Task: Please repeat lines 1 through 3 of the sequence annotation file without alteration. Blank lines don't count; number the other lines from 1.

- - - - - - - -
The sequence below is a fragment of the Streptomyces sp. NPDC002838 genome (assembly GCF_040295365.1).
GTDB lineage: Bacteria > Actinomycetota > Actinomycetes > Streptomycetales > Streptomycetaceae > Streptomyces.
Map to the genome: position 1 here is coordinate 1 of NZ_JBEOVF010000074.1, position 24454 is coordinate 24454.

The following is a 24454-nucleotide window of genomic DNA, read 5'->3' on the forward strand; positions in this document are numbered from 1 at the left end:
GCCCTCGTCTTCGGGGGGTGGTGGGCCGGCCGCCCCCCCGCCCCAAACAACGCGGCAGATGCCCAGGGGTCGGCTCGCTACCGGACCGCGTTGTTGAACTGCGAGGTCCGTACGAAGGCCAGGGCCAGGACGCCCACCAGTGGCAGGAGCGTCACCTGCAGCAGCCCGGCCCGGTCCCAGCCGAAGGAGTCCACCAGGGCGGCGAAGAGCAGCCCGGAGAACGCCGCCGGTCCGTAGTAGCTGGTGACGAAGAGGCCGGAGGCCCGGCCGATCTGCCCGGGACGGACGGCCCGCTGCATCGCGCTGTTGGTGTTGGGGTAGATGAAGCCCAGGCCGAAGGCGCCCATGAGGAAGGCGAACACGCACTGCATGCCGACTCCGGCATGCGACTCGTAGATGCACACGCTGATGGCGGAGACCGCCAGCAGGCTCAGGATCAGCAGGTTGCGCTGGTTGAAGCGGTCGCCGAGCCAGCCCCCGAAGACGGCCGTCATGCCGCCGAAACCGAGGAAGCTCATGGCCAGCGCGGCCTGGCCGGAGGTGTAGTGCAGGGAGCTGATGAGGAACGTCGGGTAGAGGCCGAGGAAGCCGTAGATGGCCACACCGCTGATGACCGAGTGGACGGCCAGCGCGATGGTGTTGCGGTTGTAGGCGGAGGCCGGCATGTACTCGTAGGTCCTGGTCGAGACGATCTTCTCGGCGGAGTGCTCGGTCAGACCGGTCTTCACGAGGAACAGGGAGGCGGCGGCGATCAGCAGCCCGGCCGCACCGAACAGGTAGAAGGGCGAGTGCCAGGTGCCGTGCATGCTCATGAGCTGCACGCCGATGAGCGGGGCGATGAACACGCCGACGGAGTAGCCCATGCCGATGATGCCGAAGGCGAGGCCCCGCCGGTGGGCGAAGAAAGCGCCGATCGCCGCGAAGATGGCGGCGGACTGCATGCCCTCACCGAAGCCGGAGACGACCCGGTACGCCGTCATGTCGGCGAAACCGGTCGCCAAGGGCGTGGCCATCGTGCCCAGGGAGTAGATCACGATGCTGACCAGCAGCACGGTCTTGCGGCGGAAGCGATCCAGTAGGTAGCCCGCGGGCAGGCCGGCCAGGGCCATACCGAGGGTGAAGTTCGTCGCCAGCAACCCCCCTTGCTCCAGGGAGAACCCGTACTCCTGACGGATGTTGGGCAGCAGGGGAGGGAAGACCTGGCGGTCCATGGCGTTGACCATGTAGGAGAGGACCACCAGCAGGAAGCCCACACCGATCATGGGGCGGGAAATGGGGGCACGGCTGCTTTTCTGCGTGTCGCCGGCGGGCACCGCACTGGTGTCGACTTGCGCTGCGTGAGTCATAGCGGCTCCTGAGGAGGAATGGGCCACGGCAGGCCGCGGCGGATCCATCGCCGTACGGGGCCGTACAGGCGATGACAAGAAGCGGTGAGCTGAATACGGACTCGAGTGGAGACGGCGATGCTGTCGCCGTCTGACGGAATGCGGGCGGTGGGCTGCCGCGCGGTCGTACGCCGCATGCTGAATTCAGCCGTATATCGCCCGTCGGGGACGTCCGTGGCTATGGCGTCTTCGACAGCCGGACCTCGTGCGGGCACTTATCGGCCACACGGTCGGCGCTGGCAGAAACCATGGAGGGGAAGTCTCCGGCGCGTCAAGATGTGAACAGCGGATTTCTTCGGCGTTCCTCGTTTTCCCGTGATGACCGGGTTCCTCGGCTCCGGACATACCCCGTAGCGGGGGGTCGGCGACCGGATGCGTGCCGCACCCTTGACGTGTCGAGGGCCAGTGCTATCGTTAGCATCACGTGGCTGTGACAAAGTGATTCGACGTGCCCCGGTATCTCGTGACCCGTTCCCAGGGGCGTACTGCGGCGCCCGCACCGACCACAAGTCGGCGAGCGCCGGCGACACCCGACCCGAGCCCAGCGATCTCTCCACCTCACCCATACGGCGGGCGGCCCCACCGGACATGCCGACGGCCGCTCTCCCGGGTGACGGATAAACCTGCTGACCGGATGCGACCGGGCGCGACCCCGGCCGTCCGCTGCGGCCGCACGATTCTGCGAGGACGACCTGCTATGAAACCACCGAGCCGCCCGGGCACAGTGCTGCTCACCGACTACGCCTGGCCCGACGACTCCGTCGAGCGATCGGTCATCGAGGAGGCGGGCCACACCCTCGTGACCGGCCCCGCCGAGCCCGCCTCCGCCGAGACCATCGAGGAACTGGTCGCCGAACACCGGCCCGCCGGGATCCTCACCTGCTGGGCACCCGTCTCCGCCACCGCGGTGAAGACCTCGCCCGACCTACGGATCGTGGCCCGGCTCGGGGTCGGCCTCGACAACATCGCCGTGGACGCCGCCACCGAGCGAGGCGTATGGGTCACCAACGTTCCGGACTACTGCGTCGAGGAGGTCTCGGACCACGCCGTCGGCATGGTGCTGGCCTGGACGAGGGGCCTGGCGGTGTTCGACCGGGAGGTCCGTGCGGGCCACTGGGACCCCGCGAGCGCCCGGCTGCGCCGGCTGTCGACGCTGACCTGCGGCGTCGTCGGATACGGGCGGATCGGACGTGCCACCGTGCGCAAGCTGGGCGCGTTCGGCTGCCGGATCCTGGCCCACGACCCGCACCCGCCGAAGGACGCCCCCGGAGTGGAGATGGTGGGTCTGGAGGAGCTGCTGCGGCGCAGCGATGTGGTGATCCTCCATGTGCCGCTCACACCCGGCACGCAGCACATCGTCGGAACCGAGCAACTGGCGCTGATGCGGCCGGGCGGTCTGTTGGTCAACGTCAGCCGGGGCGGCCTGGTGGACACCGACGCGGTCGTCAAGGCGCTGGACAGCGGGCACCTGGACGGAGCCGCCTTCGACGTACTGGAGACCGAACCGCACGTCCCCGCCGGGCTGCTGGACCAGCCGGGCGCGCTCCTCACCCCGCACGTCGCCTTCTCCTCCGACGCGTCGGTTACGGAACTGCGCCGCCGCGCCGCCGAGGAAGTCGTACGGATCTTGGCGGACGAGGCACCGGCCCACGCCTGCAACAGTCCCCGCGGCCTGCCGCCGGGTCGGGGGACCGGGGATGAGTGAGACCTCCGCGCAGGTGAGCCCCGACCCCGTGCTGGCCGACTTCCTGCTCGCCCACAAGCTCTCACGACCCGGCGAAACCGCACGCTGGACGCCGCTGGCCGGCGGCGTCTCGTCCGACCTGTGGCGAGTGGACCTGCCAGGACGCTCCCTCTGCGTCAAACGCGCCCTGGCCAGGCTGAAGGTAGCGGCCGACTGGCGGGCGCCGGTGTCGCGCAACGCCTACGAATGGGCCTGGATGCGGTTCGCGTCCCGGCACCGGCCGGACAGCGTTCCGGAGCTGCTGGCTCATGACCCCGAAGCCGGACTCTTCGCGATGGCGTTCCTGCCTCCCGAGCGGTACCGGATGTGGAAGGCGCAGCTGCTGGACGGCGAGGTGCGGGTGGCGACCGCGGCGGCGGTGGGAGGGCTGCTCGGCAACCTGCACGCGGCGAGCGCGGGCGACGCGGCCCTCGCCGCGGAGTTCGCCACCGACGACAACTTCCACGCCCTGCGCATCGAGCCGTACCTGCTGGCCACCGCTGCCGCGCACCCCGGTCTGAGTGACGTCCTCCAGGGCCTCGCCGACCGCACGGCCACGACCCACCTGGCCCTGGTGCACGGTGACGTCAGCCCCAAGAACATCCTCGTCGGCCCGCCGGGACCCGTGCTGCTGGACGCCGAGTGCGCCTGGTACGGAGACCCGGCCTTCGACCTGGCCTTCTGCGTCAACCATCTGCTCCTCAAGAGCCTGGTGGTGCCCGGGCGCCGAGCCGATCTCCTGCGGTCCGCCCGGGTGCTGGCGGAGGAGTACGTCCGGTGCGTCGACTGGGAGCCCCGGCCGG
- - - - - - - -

The sequence below is a fragment of the Streptomyces sp. NPDC002838 genome (assembly GCF_040295365.1).
GTDB lineage: Bacteria > Actinomycetota > Actinomycetes > Streptomycetales > Streptomycetaceae > Streptomyces.
Map to the genome: position 1 here is coordinate 1 of NZ_JBEOVF010000074.1, position 24454 is coordinate 24454.